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Monthly Archives: January 2017

Benefit of Use Leaves for Fertilizer

Harvest time is just about upon us, and you know the other word for the season – Fall. Why? Since the leaves will soon be falling surrounding us. Many individuals consider falling leaves as something that must be raked up and discarded, yet departs are planned by nature to be a characteristic compost and defensive cover for the earth.

Go into a woodland where nobody ever rakes up the leaves, and burrow down a couple inches. Have you ever observed such dim, prolific soil? You don’t need to be a nursery worker to realize that on the off chance that you were a plant you would preferably live in this dirt than in the stuff a large portion of us have in our yards. The distinction, obviously, is the takes off.

Leaves are full of nutrition that nourish the organisms that live in the soil. These organisms in turn help produce healthier roots on your plants, including your lawn grass. You may be saying, “I can’t just allow leaves to pile up on my grass. It will kill the grass.” You are probably correct, but that doesn’t mean bagging them and sending them to the landfill is the answer.

Try a new approach this year. When the leaves start to fall this autumn, continue to mow the grass as usual. Mow right over the leaves, letting them scatter over the grass. You can mow over leaves that are one foot deep, and your grass will be happy, but it’s better to mow often before they pile up, so you don’t clog the mower. This is much less work than raking and stuffing them into plastic bags.

The secret to healthy soil in your garden or lawn is feeding the billions of living organisms in addition to the earthworms that live in that soil. The best way to do that is by adding organics to the soil. Chemical fertilizers are artificial. True, the plants can’t tell the difference between natural and artificial nutrients, but those living microorganisms in the soil can. By feeding your soil instead of your plants, the soil becomes healthier, the plants develop better, deeper roots, and they, in turn, become healthier and more self-sufficient.

A lawn on a strictly chemical diet may look green and lush as long as you continue to water and fertilizer it. If you stop regular feedings or watering, the grass will die off quickly because it has shallow roots and no reserves. Chemical fertilizer supplies nutrients to the plants, but the high salt content will eventually kill the microorganisms, leaving you with dead soil! In a lawn fed organically, the grass will have deeper and healthier roots, and will be able to withstand periods of stress and drought.

Many people think that if they mow their grass without bagging, they will be creating thatch, but this isn’t true. Grass clippings are full of nitrogen which the grass needs. In autumn, when the leaves start to fall, you should keep mowing, mixing the grass clippings with the leaves.

This same idea for feeding the soil applies to your garden. The easiest way to make good garden soil is to mix grass clippings with chopped leaves and apply them to your garden beds as mulch each fall. It will supply nutrition to the garden soil, help retain moisture, and provide a breeding ground for those good microorganisms. In your vegetable garden, apply a thick layer of leaves and grass in the fall, and you can eliminate the need to till in the spring. This will save you work, eliminate much of your weed problem, and improve the over-all health of your soil. Tilling chops up your earthworms and microorganisms, and it exposes buried weed seeds to the light and oxygen they need to germinate.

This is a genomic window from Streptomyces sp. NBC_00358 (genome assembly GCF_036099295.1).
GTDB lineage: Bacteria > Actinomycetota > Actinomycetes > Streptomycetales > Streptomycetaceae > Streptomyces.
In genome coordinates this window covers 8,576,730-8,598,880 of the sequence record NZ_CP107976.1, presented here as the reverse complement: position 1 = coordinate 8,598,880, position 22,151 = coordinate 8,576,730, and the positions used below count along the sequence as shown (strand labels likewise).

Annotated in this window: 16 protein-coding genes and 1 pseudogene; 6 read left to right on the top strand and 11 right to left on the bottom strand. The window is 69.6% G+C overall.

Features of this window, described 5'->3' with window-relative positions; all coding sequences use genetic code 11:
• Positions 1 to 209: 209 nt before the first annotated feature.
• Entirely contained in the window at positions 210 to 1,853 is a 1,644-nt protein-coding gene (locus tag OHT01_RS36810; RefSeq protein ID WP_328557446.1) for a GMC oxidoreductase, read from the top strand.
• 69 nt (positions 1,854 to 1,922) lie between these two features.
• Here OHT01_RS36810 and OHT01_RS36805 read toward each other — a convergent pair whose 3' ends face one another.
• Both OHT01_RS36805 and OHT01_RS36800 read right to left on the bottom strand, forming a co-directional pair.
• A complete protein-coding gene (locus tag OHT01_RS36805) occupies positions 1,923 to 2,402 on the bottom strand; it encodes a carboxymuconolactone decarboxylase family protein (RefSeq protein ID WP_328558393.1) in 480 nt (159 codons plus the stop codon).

In a perennial garden, a layer of leaves and clippings will not only nourish the soil, it will insulate the ground, preventing heaving and protecting the crowns of your plants. There is one note of caution to all this: if your lawn has recently been treated with a broadleaf herbicide, you don’t want to be spreading that grass in your perennial garden!

As valuable as leaves and grass clippings are to us in our yards, they are a huge problem in landfills. We hear constantly that landfills are running out of room and that billions of dollars are spent each year to handle the situation. Did you know that according to the EPA, as much as 50% of that waste comes from plant debris…namely grass clippings and leaves! This is one environmental problem to which we each have the opportunity to contribute to the solution.

How to Pick Native Trees for Your Yard?

There are 77 types of local backwoods trees in Frederick County be that as it may, not every one of them would be reasonable or alluring for a home scene. Locals are not really more impervious to malady than different plants yet they are appropriate to the atmosphere and soil and furthermore give sustenance and haven to neighborhood untamed life. By and large the more quickly developing trees are all the more brief and inclined to a bigger number of issues at development than slower developing species. For an uncovered parcel you may wish to plant a couple quickly developing trees to acknowledge now and to give some prompt protection, yet bear in mind to plant some slower developing trees for you or your great children to compose sonnets about. Great soil, (not compacted by development trucks) and great seepage is valued by generally assortments.

Of the native evergreens the White pine (Pinus strobus) is fast growing but intolerant of air pollution and salt so don’t plant them close to busy roads. Also, remember that it will eventually get 50-80’ high and 20-40’ wide! Hemlocks (Tsuga canadensis) (40-70’)can handle a shaded location but are susceptible to many diseases and insects. They also can not handle wind, drought, or bad drainage so be sure to use this native only under ideal conditions. The Scrub Pine (Pinus virginiana) will grow where nothing else can and can even handle salt spray but its ornamental value is debatable. The Red Cedar (Juniperus virginiana) is also tolerant of adverse conditions, particularly limestone based soils but I would recommend one of the cultivars that has better color and form than the species.